O'Neal, bad toe and all, remains the most formidable weapon on either side. Shaq had 36 points and 11 rebounds on Sunday, though he wasn't his usual defensive presence.

Pippen makes a difference

In a playoff series against L.A., Washington coach Doug Collins said, the Blazers would greatly miss the presence of Arvydas Sabonis. 'They don't want to play the Lakers,' Collins said. 'They have no answer for Shaq at all. At least with Sabonis, they had a big body to keep him in front of you. They had their best chance to beat the Lakers when Sabonis was playing. If he could stay on the floor for 30 minutes, they had a shot. My guess now is, they would struggle.

'I like their chances best against Dallas, more of a freewheeling team without a lot of playoff experience, rebounding strength or defense.'

If Scottie Pippen can maintain his poise, Portland's chance to advance is enhanced. The 15-year veteran, suspended by the league for one game last week after a run-in with Dallas guard Nick Van Exel, exploded at a second-period call Sunday, threw the ball high into the stands and was ejected for the second time in five days. He was off to a great start, too, with 14 points in 20 minutes.

'Scottie makes that team go,' Collins said. 'When they had that great surge in the middle of the season, he was playing the best he had played in about three years. When he has the ball in his hands, he is aggressive and allows Stoudamire to operate on the wings. Put Scottie out there playing defense with Bonzi or Ruben, those guards are active. But if they lose a bit of the edge, which has happened in recent weeks, they are very vulnerable.'

Geoff Petrie, Sacramento's president of basketball operations, contends that the Lakers we have seen in recent weeks isn't the team that will appear once the playoffs begin.

'They are trying to work around Shaq's injury, trying to pace themselves some,' Petrie said. 'For all the problems they are having, they have won 70 percent of games. Their integrity will show up in the playoffs.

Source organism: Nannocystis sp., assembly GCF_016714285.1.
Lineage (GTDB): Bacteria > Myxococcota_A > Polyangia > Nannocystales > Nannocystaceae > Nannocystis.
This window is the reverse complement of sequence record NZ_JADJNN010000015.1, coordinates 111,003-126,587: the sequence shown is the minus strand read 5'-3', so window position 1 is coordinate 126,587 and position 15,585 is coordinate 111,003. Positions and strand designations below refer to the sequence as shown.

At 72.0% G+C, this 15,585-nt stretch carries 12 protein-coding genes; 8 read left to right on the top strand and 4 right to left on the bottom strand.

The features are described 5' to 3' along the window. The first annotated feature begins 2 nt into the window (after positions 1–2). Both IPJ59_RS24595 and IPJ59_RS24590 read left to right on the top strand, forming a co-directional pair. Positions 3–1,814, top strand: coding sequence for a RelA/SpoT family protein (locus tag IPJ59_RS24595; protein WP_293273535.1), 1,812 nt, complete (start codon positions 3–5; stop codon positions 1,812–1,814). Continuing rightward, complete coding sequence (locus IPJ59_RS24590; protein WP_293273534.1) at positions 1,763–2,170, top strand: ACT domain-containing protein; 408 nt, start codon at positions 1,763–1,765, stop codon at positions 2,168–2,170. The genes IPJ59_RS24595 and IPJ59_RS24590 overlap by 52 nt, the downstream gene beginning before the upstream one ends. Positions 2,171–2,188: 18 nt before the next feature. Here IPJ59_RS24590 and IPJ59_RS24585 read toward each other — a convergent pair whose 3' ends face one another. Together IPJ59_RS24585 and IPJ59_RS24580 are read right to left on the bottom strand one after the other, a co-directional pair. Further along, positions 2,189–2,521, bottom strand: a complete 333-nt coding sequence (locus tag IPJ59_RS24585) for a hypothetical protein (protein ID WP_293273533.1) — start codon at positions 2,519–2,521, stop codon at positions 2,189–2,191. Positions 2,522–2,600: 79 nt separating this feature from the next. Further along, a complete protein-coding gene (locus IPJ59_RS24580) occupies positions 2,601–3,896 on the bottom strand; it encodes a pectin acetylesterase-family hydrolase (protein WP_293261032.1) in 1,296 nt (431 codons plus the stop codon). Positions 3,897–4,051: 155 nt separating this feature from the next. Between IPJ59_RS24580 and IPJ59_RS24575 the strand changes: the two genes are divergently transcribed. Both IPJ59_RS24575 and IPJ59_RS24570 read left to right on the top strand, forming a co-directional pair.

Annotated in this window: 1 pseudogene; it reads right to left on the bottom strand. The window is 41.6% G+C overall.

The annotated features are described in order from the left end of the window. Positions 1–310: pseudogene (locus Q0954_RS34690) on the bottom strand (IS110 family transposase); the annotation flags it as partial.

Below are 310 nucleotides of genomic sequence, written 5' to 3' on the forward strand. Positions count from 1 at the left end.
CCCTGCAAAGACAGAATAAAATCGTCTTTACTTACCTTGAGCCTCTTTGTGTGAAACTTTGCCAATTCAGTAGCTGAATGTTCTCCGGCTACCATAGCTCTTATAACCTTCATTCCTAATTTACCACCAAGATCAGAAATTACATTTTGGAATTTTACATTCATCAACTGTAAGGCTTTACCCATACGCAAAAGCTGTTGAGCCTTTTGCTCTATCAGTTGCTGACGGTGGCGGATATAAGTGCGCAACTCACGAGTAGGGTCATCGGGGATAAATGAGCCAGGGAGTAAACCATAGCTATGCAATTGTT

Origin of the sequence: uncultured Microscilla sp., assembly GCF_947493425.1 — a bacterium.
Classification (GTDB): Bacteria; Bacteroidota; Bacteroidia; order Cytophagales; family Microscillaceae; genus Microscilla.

'Portland is dangerous,' Petrie said, 'but all eight playoff teams in the West are dangerous. The Blazers, he added, 'can put a very athletic, skilled team out there. They proved during the one stretch they can beat anybody anywhere.'

Beginning Saturday, the Blazers will get a chance to prove it. In L.A., San Antonio or Dallas.

NOTES: A post-game auction at the garden coordinated by 'Team Mates' Ñ Blazer wives, fiancees and significant others Ñ raised nearly $25,000 for 'Benefit of Honor,' a local charity that supports families of police and firefighters killed or disabled in the line of duty. Top item: A Pippen autographed jersey, which went for $2,000. É When Phoenix's Shawn Marion slammed a walk-off dunk in the final seconds of a December win over the Blazers, the Blazers were incensed, making it a rallying cry for their next meeting with the Suns. Then Patterson did the same in the closing seconds of Sunday's second overtime. The Lakers claimed it didn't bother them, but they will likely remember it if the teams square off in the playoffs. É Incredible statistic from Sunday's game: Portland held a 56-38 advantage in points in the paint. É Bryant said it 'scared the hell out of me' when fans tossed dozens of giveaway Bill Walton dolls on the floor to protest Pippen's ejection. É Portland's Shawn Kemp said he would favor playing Dallas as a first-round opponent. 'They are an offensive team, and defense matters most in the playoffs,' Kemp said. 'San Antonio is a tough matchup for us. If we play the Lakers, it has to be 48 minutes. Some nights, we don't come with that mentality.'